History Lessons: Immigration, the NHS, and Fear of the Other

EIC Brandy Schillace interviews Professor Roberta Bivins, Centre for the History of Medicine Department of History, University of Warwick. Since 2015, Dr. Bivins and her colleagues have been asking what the NHS means to people in Britain, and how it came to have such emotional and political resonance. She also recently finished Contagious Communities, a study of the impact of post-war immigrationand particularly non-white immigrationon medical research and healthcare delivery patterns in the UK. Dr. Bivins looks at epidemic, endemic, behavioural and genetic disease from smallpox to sickle cell anaemia, to uncover deep connections between perceptions of the National Health Service and of Britain’s immigrant and ethnic minority communities.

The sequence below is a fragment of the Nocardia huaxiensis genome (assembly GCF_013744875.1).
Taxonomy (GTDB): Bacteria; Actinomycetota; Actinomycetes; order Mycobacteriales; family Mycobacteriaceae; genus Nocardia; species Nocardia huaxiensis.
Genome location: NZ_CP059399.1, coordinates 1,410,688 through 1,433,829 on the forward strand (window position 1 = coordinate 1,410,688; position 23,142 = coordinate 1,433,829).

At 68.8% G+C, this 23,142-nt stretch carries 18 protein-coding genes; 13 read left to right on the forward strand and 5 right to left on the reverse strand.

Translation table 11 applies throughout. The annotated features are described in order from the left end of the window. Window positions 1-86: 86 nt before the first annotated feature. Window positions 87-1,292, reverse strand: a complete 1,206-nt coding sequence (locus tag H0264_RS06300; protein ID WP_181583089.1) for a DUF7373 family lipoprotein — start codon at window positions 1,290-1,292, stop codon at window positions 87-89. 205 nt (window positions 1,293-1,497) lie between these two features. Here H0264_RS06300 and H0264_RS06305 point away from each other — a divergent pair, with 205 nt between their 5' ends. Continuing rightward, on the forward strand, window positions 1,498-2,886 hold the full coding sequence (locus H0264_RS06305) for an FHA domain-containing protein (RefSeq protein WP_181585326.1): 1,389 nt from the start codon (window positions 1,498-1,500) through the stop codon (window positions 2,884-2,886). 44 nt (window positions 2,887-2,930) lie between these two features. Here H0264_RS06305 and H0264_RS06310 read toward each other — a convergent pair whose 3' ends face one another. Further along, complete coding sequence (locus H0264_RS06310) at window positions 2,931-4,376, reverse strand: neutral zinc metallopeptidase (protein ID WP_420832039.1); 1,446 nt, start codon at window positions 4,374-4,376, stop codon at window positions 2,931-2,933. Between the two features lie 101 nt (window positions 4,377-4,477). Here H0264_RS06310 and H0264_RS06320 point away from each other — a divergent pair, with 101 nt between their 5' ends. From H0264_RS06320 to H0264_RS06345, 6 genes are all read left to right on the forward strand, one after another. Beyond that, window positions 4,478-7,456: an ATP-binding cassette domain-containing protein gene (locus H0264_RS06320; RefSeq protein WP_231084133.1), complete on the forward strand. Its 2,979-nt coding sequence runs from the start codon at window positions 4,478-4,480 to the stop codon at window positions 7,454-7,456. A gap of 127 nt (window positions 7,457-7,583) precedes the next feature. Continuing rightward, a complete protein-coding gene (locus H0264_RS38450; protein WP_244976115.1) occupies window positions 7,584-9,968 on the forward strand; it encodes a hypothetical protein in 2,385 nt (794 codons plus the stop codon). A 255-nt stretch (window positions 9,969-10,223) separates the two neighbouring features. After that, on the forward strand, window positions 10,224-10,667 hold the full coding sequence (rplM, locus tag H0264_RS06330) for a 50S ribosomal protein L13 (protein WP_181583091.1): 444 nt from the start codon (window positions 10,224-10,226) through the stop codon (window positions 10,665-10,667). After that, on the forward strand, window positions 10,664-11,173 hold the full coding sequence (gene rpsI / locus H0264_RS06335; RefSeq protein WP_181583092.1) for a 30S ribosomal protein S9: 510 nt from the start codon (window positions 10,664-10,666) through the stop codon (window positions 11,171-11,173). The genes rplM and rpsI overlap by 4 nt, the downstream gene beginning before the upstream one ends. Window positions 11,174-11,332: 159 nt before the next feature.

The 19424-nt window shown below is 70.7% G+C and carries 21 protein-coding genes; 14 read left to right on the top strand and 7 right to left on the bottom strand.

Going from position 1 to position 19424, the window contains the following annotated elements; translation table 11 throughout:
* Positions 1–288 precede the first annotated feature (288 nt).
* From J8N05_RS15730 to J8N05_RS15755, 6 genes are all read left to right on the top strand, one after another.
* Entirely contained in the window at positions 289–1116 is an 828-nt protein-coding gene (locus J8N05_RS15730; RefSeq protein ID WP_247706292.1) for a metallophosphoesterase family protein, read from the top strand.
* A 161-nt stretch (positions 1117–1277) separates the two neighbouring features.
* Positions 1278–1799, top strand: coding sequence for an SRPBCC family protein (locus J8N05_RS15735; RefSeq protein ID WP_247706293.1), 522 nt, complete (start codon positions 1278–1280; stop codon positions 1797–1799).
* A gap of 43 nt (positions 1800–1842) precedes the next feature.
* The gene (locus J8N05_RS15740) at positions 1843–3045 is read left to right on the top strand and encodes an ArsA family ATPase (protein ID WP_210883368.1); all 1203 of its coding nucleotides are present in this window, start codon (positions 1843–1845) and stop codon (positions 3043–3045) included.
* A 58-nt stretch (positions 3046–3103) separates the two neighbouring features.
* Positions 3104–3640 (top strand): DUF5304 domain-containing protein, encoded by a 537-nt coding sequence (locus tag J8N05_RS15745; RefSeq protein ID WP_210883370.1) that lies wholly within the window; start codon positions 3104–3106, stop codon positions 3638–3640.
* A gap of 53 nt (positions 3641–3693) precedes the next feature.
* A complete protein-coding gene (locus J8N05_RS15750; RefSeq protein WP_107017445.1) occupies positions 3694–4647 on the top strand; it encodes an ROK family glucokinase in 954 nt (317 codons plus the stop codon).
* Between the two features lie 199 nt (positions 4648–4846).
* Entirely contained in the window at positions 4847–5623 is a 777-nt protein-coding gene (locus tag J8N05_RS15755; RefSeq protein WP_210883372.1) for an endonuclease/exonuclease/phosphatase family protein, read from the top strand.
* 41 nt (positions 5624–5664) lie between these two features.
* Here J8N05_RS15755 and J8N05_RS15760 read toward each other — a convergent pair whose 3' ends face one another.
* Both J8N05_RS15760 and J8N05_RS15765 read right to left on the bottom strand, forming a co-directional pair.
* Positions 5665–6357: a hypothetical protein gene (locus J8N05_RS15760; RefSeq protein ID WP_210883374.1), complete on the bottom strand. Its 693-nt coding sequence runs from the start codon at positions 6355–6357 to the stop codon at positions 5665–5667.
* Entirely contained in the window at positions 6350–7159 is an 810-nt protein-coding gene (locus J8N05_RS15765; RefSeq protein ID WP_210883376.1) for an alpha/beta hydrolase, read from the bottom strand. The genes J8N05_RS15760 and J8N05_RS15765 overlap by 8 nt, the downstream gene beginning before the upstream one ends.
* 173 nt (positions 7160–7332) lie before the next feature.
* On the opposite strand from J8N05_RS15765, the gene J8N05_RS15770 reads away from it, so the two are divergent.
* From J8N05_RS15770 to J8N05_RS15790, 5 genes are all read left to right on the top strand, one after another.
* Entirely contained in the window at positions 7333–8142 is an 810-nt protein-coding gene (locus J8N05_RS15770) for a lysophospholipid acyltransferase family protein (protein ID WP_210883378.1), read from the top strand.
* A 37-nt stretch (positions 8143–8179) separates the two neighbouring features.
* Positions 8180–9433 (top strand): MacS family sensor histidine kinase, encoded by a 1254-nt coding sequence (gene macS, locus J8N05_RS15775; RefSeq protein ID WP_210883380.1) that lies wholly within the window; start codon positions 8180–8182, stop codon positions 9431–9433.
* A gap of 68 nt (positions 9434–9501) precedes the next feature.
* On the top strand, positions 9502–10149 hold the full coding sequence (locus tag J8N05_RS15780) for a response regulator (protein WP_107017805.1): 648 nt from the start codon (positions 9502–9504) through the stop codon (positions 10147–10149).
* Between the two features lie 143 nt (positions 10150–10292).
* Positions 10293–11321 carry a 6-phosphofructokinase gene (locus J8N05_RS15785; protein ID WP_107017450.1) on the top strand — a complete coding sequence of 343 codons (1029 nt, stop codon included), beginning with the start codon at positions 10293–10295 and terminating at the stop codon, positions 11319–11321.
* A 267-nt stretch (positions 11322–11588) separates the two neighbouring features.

On today’s podcast, Dr. Bivins speaks to latent fears of immigrants that, though unfounded, have underpinned rhetoric surrounding the NHS from its inception post-WWII. She describes how historical antecedents can help us understand where we are today, describing the ways in which the NHS has relied upon immigrants to function as skilled doctors and nurses from all over Europe work in the sprawling NHS system. How have cultures of fear hostility threatened England’s diversity and strength in the past—and what does that mean for our future?

Listen to the full podcast on Soundcloud.

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